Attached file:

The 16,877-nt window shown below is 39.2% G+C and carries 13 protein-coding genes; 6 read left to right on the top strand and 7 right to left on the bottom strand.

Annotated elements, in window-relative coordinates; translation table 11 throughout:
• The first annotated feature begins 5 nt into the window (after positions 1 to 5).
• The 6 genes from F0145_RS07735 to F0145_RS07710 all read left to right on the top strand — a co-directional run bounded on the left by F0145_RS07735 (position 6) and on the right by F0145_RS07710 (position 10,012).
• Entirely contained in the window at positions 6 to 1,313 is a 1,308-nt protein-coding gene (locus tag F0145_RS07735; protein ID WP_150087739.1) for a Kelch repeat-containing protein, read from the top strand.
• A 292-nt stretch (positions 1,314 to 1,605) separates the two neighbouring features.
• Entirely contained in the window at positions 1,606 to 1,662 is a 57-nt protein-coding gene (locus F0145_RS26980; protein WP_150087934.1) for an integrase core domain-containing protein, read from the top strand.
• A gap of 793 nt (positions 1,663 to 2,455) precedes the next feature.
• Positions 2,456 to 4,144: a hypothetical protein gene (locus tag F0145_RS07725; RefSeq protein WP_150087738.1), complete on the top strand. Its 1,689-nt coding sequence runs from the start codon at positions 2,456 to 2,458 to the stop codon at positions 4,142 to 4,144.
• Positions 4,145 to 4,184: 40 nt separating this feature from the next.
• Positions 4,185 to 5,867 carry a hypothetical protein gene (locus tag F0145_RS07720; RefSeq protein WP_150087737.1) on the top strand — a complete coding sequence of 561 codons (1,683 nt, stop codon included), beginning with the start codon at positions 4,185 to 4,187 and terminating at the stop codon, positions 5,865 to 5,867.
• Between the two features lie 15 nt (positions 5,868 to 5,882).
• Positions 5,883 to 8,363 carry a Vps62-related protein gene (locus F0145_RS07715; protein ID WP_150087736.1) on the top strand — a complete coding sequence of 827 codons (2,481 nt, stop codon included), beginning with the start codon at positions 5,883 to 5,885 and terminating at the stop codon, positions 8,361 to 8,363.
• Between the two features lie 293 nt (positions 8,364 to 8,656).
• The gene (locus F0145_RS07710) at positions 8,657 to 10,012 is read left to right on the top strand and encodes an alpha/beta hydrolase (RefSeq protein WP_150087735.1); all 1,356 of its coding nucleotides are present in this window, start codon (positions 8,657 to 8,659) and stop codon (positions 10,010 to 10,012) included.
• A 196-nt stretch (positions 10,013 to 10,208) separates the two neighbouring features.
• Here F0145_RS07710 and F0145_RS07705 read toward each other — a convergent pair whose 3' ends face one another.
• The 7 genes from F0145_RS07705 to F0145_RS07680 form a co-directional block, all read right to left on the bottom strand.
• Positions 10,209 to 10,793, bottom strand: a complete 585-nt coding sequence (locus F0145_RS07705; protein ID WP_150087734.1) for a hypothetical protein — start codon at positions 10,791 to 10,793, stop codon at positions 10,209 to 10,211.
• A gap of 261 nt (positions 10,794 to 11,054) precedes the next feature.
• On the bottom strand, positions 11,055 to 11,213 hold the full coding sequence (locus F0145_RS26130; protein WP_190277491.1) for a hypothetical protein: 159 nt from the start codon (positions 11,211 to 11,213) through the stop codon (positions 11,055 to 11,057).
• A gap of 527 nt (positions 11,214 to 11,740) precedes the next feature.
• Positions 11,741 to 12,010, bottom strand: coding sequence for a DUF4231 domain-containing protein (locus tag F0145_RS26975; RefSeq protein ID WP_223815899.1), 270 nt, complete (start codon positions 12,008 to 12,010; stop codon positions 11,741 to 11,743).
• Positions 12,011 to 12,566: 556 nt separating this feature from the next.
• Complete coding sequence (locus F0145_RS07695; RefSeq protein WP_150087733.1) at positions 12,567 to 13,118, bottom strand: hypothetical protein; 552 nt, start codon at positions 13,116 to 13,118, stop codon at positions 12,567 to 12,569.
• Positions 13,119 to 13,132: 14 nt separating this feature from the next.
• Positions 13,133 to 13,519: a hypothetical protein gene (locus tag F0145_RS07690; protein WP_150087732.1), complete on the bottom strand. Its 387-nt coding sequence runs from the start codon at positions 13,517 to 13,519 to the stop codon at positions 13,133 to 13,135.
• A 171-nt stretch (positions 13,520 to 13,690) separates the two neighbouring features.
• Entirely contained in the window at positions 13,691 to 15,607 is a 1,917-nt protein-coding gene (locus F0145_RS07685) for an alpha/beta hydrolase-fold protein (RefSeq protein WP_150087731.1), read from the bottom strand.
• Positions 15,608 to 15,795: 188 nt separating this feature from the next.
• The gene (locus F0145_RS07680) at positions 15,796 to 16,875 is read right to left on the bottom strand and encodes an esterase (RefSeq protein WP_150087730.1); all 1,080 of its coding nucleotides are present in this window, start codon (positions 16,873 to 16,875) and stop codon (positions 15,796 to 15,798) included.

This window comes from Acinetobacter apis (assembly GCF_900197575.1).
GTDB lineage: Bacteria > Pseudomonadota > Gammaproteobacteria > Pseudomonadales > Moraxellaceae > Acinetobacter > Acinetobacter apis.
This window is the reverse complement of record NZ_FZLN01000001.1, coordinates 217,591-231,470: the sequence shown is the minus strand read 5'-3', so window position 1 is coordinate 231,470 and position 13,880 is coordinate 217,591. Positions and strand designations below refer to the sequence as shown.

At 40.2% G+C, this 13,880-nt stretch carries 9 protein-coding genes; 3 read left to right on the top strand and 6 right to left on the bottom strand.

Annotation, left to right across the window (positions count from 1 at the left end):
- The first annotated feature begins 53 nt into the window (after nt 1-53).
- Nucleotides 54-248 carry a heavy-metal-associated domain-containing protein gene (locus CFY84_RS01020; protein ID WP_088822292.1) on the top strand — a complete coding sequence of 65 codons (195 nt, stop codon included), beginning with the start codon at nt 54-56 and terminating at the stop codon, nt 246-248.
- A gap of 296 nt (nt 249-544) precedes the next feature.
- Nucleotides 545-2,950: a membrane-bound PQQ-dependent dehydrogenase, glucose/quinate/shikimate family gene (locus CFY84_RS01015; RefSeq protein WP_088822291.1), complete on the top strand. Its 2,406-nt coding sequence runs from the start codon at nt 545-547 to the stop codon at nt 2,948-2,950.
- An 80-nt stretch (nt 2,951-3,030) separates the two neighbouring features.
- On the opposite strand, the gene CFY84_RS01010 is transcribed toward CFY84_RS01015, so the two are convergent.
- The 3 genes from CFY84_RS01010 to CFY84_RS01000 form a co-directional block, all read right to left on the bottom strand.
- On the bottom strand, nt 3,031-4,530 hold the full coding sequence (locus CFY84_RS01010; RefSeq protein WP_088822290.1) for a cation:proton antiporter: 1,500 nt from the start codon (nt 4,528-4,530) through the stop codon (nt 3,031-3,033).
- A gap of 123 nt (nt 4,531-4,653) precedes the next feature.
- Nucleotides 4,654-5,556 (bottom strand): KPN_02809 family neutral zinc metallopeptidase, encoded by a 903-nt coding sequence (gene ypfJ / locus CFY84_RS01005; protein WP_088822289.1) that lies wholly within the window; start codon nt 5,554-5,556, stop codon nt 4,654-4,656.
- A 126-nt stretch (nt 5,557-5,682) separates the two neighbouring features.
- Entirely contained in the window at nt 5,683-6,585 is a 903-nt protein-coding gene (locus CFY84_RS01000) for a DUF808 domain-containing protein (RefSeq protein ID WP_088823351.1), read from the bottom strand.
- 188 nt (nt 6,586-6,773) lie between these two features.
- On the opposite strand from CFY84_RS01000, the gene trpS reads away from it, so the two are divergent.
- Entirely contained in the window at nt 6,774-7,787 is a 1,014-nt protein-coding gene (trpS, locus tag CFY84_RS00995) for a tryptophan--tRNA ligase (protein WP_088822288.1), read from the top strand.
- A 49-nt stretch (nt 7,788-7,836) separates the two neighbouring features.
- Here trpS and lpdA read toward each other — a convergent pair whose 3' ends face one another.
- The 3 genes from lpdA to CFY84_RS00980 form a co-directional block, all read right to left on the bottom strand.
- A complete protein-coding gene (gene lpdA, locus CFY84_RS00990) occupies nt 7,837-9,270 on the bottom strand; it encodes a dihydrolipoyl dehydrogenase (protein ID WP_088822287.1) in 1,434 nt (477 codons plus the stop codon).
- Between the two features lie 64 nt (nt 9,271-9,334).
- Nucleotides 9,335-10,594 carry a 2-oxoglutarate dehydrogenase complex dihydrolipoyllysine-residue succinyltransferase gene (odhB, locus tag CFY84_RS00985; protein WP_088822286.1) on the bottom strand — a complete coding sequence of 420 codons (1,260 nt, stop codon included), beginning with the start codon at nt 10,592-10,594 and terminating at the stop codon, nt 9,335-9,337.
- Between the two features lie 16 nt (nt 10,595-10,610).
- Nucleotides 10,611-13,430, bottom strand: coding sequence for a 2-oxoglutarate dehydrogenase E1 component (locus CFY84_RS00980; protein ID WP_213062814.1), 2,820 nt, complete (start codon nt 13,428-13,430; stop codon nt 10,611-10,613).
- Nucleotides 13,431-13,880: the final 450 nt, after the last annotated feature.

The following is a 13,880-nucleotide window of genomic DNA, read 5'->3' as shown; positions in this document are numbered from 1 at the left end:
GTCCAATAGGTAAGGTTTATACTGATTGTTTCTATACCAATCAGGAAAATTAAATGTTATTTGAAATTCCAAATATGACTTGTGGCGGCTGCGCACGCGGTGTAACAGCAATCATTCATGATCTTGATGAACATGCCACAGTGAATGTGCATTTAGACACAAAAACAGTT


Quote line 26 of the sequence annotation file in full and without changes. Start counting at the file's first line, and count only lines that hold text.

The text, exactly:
• Positions 13,119 to 13,132: 14 nt separating this feature from the next.